In reply to an earlier post on Apr 7, 2009 8:19:53 AM PDT
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In reply to an earlier post on Apr 7, 2009 8:36:19 AM PDT
Gail Graham says:
Perhaps, to use language artistically rather than merely instrumentally? But then we're looking at an aesthetic determination -- a definition of what the artistic use of language might entail. I'm still concerned by the conundrum that we can only identify literary fiction after the fact -- sometimes, many years after the fact. And I find myself wondering how many contemporary works of literary fiction (works of real and lasting merit) are being pulped unread, because they weren't promoted and consequently, didn't sell.

In reply to an earlier post on Apr 7, 2009 8:41:17 AM PDT
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In reply to an earlier post on Apr 7, 2009 8:50:07 AM PDT
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In reply to an earlier post on Apr 7, 2009 9:11:17 AM PDT
Gail Graham says:
The paradigm is changing. The so-called mainstream publishers have given the game away. They're not in trouble simply because the economy is in trouble. They're in trouble because they're publishing books that people who buy books don't want to buy. Editors and publishers no longer exist. They have been replaced by marketers and accountants -- few of whom read other than the Wall Street Journal.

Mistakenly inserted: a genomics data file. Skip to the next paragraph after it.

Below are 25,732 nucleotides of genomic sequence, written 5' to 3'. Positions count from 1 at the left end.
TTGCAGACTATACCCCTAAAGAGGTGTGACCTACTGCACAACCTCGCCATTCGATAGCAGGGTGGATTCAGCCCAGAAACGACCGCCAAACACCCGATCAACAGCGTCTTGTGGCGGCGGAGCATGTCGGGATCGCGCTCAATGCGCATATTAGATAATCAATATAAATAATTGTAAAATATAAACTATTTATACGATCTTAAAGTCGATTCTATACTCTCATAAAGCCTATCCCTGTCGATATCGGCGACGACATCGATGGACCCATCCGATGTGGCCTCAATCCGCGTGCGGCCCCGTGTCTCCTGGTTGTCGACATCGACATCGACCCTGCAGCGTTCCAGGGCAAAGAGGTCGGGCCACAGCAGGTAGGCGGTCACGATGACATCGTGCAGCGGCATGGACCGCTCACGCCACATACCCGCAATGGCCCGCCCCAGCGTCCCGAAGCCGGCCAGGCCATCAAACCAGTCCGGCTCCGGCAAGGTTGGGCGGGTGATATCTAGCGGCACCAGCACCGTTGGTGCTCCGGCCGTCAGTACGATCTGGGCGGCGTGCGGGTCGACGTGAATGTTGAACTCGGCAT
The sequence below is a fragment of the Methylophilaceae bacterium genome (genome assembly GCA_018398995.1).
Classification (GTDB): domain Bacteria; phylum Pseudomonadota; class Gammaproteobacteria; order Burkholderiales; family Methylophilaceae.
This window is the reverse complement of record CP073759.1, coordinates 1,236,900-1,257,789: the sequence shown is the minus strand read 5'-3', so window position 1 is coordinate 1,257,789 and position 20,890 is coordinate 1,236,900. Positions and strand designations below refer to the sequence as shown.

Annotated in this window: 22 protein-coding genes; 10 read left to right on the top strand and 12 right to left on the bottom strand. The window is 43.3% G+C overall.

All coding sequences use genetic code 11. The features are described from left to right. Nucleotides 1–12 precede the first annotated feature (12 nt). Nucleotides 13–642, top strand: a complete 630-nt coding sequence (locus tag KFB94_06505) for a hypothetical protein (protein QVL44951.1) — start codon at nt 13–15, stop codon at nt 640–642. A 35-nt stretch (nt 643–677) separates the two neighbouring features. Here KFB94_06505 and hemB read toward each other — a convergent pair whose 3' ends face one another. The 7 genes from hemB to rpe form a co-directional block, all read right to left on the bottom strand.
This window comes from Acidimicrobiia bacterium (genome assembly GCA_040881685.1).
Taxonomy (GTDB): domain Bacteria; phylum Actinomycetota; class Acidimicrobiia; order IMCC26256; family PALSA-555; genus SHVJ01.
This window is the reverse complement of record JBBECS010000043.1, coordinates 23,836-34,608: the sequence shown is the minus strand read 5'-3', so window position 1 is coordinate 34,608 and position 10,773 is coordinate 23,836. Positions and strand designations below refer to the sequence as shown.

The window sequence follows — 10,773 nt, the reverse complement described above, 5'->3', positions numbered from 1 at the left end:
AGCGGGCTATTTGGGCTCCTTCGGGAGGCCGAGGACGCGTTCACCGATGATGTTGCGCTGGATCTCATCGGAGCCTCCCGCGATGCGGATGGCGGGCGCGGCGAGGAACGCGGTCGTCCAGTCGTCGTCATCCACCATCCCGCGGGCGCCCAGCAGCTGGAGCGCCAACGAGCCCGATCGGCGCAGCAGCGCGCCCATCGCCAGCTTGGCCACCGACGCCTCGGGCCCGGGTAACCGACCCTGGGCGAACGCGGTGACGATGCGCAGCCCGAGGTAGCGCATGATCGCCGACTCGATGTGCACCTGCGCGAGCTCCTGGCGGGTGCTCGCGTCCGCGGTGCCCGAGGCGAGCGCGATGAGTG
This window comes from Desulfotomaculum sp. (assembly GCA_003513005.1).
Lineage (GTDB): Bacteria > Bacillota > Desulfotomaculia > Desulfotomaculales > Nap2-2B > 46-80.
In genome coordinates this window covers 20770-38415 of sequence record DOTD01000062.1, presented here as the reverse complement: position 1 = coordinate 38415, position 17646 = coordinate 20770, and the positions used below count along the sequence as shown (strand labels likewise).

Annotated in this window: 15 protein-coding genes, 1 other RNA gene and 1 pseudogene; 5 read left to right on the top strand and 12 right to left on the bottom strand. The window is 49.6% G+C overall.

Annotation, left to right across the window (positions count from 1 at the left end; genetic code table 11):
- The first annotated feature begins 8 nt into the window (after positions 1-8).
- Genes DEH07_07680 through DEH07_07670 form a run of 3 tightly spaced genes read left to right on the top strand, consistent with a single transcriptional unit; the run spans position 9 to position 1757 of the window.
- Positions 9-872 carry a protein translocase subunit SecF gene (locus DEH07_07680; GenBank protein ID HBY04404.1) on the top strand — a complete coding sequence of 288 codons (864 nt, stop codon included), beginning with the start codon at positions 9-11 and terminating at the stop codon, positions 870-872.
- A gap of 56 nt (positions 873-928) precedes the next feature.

Independent publishers are springing up "like mushrooms after a spring rain" as the Chinese would say. Two hundred years ago, authors were their own publishers. And now it's happening again and I don't necessarily think this is a bad thing.
I foresee publishing co-ops. If a dozen authors were to get together and form a publishing company, there would be huge economies of scale in services such as cover design, interior design, editing and printing -- and because the company would be publishing 12 separate titles, they'd have no trouble finding distributers.
It's exciting. I just wish I was a bit younger!

In reply to an earlier post on Apr 7, 2009 11:53:57 AM PDT
[Deleted by Amazon on May 27, 2009 4:10:01 PM PDT]

In reply to an earlier post on Apr 7, 2009 2:39:24 PM PDT
Diana Raabe says:
Great question, Gail, and a good discussion. I'd hesitate to use the word literature interchangeably with fiction. The dictionary uses words like "pedantic," "polite," "universal," and "worthy of being remembered." Some books do seem more "literary" than others. For instance, I'd never put Roberto Bolano or Carlos Ruiz Zafon on the same list as someone like Grisham or a romance novelist (I'm willing to stand corrected here as admittedly, I haven't read anything that could categorically be called a romance since I was a teenager). It's difficult to pinpoint a precise definition, but for the most part, I think we know literature when we read it.

In reply to an earlier post on Apr 7, 2009 2:44:25 PM PDT
Diana Raabe says:
"because they don't sell..."

Yikes! That's another animal altogether. But to "use language artistically rather than merely instrumentally" seems to bear some literary merit. I would add the ability to make use of a larger vocabulary to the definition as well.

In reply to an earlier post on Apr 7, 2009 3:13:55 PM PDT
Gail Graham says: